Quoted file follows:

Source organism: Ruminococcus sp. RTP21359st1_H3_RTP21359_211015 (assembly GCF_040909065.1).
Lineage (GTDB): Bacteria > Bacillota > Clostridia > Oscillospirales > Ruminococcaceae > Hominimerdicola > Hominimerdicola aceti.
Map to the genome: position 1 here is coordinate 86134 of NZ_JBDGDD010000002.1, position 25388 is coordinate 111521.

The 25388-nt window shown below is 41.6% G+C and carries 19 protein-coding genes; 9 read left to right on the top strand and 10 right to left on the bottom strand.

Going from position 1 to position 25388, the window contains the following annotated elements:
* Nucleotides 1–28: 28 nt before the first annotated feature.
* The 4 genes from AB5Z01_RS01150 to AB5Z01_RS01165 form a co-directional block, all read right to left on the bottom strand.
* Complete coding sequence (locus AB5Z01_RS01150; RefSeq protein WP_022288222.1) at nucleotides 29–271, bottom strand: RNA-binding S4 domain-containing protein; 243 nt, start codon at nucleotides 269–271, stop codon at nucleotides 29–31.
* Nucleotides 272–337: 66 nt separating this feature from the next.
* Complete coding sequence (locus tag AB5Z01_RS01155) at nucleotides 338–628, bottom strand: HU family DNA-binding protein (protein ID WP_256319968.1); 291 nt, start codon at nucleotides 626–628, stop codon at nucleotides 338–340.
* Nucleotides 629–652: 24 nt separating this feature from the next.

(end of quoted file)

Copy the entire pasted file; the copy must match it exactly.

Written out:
Source organism: Ruminococcus sp. RTP21359st1_H3_RTP21359_211015 (assembly GCF_040909065.1).
Lineage (GTDB): Bacteria > Bacillota > Clostridia > Oscillospirales > Ruminococcaceae > Hominimerdicola > Hominimerdicola aceti.
Map to the genome: position 1 here is coordinate 86134 of NZ_JBDGDD010000002.1, position 25388 is coordinate 111521.

The 25388-nt window shown below is 41.6% G+C and carries 19 protein-coding genes; 9 read left to right on the top strand and 10 right to left on the bottom strand.

Going from position 1 to position 25388, the window contains the following annotated elements:
* Nucleotides 1–28: 28 nt before the first annotated feature.
* The 4 genes from AB5Z01_RS01150 to AB5Z01_RS01165 form a co-directional block, all read right to left on the bottom strand.
* Complete coding sequence (locus AB5Z01_RS01150; RefSeq protein WP_022288222.1) at nucleotides 29–271, bottom strand: RNA-binding S4 domain-containing protein; 243 nt, start codon at nucleotides 269–271, stop codon at nucleotides 29–31.
* Nucleotides 272–337: 66 nt separating this feature from the next.
* Complete coding sequence (locus tag AB5Z01_RS01155) at nucleotides 338–628, bottom strand: HU family DNA-binding protein (protein ID WP_256319968.1); 291 nt, start codon at nucleotides 626–628, stop codon at nucleotides 338–340.
* Nucleotides 629–652: 24 nt separating this feature from the next.